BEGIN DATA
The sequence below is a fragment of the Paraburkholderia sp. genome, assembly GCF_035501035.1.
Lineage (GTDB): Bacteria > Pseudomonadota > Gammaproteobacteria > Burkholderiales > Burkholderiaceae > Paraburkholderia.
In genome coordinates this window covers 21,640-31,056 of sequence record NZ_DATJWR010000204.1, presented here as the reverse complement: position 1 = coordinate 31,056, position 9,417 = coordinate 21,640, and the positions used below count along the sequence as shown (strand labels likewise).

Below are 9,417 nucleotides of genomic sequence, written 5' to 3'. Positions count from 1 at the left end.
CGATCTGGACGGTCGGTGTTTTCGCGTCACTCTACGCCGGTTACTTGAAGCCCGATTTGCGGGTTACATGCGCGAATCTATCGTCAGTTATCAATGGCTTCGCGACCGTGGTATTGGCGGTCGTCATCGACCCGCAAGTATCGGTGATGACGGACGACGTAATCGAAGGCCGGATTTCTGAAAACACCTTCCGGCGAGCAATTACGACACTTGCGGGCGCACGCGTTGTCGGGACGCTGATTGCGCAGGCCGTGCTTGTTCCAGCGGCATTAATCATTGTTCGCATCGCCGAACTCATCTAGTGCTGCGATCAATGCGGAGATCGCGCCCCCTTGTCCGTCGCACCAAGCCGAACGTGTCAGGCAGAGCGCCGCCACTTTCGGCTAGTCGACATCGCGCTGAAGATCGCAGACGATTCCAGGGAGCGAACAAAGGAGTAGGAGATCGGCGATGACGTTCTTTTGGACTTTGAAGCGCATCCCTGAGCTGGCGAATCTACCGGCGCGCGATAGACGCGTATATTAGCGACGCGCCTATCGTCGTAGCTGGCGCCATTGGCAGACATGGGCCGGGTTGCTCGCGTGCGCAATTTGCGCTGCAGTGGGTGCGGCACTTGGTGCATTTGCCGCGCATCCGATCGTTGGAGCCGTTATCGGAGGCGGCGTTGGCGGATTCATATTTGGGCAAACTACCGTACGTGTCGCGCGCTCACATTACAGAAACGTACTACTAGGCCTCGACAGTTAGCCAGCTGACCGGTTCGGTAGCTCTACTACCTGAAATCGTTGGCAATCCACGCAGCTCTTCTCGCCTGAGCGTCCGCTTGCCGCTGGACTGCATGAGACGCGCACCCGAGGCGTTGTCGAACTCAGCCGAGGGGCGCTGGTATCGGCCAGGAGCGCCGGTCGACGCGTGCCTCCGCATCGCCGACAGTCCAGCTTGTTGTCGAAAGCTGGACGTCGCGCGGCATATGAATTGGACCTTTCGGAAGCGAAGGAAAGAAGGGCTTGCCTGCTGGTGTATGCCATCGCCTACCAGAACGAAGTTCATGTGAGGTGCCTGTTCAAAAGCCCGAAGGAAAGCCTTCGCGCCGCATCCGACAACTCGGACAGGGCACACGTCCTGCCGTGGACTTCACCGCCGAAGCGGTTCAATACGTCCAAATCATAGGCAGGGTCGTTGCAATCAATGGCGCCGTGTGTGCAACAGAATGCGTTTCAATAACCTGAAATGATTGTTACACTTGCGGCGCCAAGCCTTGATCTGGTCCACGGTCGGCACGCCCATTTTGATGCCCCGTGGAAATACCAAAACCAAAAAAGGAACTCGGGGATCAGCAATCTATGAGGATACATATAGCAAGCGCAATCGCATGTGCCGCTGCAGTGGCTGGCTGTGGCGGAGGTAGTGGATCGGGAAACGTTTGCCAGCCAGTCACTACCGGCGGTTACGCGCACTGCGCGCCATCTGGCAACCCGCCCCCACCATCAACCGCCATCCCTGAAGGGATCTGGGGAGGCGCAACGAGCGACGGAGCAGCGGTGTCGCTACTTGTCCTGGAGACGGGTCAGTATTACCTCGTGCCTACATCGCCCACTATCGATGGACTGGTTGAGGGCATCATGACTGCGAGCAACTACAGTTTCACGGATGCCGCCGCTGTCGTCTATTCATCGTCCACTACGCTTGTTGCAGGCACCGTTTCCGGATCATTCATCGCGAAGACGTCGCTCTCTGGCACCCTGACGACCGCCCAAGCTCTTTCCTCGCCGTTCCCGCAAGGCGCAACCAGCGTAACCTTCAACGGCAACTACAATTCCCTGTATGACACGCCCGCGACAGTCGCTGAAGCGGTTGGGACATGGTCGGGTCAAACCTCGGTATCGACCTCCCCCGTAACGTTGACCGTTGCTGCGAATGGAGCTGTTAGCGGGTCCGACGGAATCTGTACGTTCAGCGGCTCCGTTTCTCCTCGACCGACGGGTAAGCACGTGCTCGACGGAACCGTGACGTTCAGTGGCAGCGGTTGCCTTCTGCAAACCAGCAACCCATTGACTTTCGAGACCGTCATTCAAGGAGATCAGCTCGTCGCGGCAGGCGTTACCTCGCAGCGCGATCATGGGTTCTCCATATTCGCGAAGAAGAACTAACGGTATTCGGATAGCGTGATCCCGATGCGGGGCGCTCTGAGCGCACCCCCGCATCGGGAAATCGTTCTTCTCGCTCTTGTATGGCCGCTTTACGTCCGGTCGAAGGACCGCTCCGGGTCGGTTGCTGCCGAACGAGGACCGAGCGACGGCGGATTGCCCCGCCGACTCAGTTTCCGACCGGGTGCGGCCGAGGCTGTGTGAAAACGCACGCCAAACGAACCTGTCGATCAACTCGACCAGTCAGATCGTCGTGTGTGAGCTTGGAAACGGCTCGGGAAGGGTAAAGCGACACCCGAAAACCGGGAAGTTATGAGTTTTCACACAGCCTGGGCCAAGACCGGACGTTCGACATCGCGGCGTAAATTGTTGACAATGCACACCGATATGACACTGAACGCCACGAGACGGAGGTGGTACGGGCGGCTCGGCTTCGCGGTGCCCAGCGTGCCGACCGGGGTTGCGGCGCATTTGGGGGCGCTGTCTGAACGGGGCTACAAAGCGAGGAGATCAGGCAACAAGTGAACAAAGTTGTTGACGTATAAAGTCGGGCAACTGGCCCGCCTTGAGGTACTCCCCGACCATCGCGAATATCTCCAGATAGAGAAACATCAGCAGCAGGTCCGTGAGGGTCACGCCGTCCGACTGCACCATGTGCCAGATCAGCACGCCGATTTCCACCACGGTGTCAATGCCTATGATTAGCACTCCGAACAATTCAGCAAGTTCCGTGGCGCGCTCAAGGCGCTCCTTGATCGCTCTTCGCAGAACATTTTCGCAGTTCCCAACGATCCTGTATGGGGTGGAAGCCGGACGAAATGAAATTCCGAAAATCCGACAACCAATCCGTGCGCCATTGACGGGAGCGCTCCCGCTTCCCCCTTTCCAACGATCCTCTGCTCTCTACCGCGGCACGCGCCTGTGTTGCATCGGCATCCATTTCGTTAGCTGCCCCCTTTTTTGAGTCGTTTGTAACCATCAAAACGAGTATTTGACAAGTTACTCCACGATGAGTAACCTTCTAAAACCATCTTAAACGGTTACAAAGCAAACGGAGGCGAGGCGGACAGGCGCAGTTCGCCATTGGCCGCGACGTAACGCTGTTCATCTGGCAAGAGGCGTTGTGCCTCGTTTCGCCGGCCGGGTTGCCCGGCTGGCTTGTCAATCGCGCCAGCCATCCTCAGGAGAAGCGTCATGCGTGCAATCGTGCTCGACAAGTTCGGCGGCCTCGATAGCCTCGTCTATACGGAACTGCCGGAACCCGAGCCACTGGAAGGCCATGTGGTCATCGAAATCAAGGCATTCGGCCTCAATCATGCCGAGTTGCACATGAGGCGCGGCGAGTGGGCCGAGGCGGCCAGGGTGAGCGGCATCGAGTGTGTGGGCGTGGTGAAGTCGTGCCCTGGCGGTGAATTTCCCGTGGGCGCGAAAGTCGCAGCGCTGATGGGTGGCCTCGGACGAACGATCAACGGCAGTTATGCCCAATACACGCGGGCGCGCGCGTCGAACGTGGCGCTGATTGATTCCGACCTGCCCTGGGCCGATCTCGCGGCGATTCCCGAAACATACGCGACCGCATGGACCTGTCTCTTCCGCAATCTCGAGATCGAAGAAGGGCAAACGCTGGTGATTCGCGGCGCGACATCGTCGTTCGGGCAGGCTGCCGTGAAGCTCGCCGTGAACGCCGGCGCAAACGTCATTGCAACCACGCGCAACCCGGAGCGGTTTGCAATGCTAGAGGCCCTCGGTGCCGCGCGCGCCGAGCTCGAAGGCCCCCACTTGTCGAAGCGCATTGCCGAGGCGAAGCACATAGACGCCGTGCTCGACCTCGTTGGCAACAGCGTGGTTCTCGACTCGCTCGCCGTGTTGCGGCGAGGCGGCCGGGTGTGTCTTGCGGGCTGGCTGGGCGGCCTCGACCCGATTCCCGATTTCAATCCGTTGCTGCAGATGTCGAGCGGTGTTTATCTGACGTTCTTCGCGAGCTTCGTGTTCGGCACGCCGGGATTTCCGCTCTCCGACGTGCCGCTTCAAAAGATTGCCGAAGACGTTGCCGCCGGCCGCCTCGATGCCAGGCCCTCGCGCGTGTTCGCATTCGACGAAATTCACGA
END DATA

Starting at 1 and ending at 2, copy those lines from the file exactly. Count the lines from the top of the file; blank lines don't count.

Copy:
The sequence below is a fragment of the Paraburkholderia sp. genome, assembly GCF_035501035.1.
Lineage (GTDB): Bacteria > Pseudomonadota > Gammaproteobacteria > Burkholderiales > Burkholderiaceae > Paraburkholderia.